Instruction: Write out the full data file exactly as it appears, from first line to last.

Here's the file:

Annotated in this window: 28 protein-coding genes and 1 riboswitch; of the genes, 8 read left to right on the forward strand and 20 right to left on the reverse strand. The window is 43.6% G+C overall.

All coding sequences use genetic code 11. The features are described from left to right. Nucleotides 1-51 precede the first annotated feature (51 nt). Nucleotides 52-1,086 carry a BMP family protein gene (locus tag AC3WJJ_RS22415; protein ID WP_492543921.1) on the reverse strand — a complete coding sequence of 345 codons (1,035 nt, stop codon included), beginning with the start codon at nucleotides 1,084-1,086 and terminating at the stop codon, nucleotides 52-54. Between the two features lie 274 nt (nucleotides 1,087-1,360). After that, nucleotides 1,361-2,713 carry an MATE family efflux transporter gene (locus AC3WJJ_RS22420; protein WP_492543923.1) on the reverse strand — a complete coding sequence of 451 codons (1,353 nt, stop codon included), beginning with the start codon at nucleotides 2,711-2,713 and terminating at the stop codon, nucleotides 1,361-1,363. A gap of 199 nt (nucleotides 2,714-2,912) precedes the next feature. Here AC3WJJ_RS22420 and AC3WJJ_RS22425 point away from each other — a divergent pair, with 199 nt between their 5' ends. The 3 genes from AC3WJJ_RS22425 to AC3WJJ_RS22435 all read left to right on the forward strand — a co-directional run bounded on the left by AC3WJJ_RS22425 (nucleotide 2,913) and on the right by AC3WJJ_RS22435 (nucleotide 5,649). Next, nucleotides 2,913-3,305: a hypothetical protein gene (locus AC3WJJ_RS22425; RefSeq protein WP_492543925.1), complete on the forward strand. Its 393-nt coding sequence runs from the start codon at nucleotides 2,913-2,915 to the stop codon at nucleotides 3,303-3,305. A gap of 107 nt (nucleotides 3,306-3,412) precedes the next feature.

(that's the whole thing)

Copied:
Annotated in this window: 28 protein-coding genes and 1 riboswitch; of the genes, 8 read left to right on the forward strand and 20 right to left on the reverse strand. The window is 43.6% G+C overall.

All coding sequences use genetic code 11. The features are described from left to right. Nucleotides 1-51 precede the first annotated feature (51 nt). Nucleotides 52-1,086 carry a BMP family protein gene (locus tag AC3WJJ_RS22415; protein ID WP_492543921.1) on the reverse strand — a complete coding sequence of 345 codons (1,035 nt, stop codon included), beginning with the start codon at nucleotides 1,084-1,086 and terminating at the stop codon, nucleotides 52-54. Between the two features lie 274 nt (nucleotides 1,087-1,360). After that, nucleotides 1,361-2,713 carry an MATE family efflux transporter gene (locus AC3WJJ_RS22420; protein WP_492543923.1) on the reverse strand — a complete coding sequence of 451 codons (1,353 nt, stop codon included), beginning with the start codon at nucleotides 2,711-2,713 and terminating at the stop codon, nucleotides 1,361-1,363. A gap of 199 nt (nucleotides 2,714-2,912) precedes the next feature. Here AC3WJJ_RS22420 and AC3WJJ_RS22425 point away from each other — a divergent pair, with 199 nt between their 5' ends. The 3 genes from AC3WJJ_RS22425 to AC3WJJ_RS22435 all read left to right on the forward strand — a co-directional run bounded on the left by AC3WJJ_RS22425 (nucleotide 2,913) and on the right by AC3WJJ_RS22435 (nucleotide 5,649). Next, nucleotides 2,913-3,305: a hypothetical protein gene (locus AC3WJJ_RS22425; RefSeq protein WP_492543925.1), complete on the forward strand. Its 393-nt coding sequence runs from the start codon at nucleotides 2,913-2,915 to the stop codon at nucleotides 3,303-3,305. A gap of 107 nt (nucleotides 3,306-3,412) precedes the next feature.